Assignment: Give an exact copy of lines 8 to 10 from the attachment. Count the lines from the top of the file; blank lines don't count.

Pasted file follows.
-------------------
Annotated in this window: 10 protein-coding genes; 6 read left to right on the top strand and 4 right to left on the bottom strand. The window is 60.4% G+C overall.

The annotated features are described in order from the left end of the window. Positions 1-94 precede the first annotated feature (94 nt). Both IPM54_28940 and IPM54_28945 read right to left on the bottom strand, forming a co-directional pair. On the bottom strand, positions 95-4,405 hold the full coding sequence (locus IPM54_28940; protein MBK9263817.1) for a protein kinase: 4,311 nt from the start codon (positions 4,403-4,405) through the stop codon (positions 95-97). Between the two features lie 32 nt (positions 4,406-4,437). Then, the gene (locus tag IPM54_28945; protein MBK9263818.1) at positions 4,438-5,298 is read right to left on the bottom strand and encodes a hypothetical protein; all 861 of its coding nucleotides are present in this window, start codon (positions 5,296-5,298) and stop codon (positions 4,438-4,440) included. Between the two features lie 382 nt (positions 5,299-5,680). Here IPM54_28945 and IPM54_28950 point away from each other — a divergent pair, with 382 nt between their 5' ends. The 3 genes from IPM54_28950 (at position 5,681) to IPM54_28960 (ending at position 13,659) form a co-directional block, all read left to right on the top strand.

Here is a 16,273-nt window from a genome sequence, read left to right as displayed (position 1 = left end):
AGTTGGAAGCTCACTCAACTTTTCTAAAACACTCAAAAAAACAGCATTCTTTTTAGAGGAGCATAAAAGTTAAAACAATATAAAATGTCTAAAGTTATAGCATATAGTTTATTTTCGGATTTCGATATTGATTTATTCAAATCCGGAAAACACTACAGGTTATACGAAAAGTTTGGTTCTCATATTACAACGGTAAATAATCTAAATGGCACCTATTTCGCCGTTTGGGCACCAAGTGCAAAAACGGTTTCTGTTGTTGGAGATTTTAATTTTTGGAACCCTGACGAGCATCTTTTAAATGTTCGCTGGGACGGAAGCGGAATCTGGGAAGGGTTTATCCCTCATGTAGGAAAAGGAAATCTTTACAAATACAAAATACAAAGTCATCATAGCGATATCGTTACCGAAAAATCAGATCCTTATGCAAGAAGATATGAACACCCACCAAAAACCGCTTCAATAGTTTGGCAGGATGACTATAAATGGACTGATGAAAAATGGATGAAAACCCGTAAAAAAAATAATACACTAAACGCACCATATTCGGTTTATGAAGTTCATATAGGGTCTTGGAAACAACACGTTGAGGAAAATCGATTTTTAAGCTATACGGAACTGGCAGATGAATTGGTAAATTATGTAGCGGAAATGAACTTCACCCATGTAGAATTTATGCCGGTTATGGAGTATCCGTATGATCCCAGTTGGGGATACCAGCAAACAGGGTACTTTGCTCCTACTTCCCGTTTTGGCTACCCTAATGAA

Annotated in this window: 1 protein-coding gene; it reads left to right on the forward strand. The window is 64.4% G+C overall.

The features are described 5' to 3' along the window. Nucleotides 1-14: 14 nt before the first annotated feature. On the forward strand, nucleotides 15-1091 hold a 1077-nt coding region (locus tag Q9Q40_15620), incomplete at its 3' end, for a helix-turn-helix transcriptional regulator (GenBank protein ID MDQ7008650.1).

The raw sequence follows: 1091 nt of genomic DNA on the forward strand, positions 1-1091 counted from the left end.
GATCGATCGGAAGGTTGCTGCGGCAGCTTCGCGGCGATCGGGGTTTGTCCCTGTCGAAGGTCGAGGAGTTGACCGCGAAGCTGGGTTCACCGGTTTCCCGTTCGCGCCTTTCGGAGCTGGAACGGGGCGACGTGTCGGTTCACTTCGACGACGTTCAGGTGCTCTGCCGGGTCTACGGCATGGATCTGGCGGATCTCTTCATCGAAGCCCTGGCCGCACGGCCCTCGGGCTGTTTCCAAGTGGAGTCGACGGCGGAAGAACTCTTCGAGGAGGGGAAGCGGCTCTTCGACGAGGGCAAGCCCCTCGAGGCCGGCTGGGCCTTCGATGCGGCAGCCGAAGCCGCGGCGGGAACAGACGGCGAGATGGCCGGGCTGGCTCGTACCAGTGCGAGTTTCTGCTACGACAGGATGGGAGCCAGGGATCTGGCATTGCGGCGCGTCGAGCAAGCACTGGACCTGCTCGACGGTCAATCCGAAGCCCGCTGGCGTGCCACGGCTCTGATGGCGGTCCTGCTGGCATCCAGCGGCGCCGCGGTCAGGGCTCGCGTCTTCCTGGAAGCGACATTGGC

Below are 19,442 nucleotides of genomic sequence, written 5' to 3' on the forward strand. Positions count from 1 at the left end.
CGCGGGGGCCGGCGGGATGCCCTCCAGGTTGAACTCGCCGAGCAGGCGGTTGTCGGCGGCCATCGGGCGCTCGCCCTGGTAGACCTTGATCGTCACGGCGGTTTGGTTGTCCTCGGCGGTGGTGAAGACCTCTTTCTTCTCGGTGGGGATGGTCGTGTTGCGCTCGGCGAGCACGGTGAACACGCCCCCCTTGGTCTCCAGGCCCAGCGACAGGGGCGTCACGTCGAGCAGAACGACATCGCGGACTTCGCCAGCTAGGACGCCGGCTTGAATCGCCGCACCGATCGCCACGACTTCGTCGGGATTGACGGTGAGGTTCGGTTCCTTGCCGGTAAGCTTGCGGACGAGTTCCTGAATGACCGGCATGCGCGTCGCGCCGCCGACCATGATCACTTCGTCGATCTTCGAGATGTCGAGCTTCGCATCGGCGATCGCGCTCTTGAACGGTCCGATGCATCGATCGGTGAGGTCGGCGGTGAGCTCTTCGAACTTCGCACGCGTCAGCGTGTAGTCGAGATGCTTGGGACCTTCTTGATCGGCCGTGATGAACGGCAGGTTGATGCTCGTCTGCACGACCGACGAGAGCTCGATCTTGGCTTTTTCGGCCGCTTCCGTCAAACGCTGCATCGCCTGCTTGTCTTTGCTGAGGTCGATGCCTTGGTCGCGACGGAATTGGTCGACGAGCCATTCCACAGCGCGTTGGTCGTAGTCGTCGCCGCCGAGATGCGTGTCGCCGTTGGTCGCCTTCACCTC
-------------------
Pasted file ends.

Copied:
GATCGATCGGAAGGTTGCTGCGGCAGCTTCGCGGCGATCGGGGTTTGTCCCTGTCGAAGGTCGAGGAGTTGACCGCGAAGCTGGGTTCACCGGTTTCCCGTTCGCGCCTTTCGGAGCTGGAACGGGGCGACGTGTCGGTTCACTTCGACGACGTTCAGGTGCTCTGCCGGGTCTACGGCATGGATCTGGCGGATCTCTTCATCGAAGCCCTGGCCGCACGGCCCTCGGGCTGTTTCCAAGTGGAGTCGACGGCGGAAGAACTCTTCGAGGAGGGGAAGCGGCTCTTCGACGAGGGCAAGCCCCTCGAGGCCGGCTGGGCCTTCGATGCGGCAGCCGAAGCCGCGGCGGGAACAGACGGCGAGATGGCCGGGCTGGCTCGTACCAGTGCGAGTTTCTGCTACGACAGGATGGGAGCCAGGGATCTGGCATTGCGGCGCGTCGAGCAAGCACTGGACCTGCTCGACGGTCAATCCGAAGCCCGCTGGCGTGCCACGGCTCTGATGGCGGTCCTGCTGGCATCCAGCGGCGCCGCGGTCAGGGCTCGCGTCTTCCTGGAAGCGACATTGGC

Below are 19,442 nucleotides of genomic sequence, written 5' to 3' on the forward strand. Positions count from 1 at the left end.
CGCGGGGGCCGGCGGGATGCCCTCCAGGTTGAACTCGCCGAGCAGGCGGTTGTCGGCGGCCATCGGGCGCTCGCCCTGGTAGACCTTGATCGTCACGGCGGTTTGGTTGTCCTCGGCGGTGGTGAAGACCTCTTTCTTCTCGGTGGGGATGGTCGTGTTGCGCTCGGCGAGCACGGTGAACACGCCCCCCTTGGTCTCCAGGCCCAGCGACAGGGGCGTCACGTCGAGCAGAACGACATCGCGGACTTCGCCAGCTAGGACGCCGGCTTGAATCGCCGCACCGATCGCCACGACTTCGTCGGGATTGACGGTGAGGTTCGGTTCCTTGCCGGTAAGCTTGCGGACGAGTTCCTGAATGACCGGCATGCGCGTCGCGCCGCCGACCATGATCACTTCGTCGATCTTCGAGATGTCGAGCTTCGCATCGGCGATCGCGCTCTTGAACGGTCCGATGCATCGATCGGTGAGGTCGGCGGTGAGCTCTTCGAACTTCGCACGCGTCAGCGTGTAGTCGAGATGCTTGGGACCTTCTTGATCGGCCGTGATGAACGGCAGGTTGATGCTCGTCTGCACGACCGACGAGAGCTCGATCTTGGCTTTTTCGGCCGCTTCCGTCAAACGCTGCATCGCCTGCTTGTCTTTGCTGAGGTCGATGCCTTGGTCGCGACGGAATTGGTCGACGAGCCATTCCACAGCGCGTTGGTCGTAGTCGTCGCCGCCGAGATGCGTGTCGCCGTTGGTCGCCTTCACCTC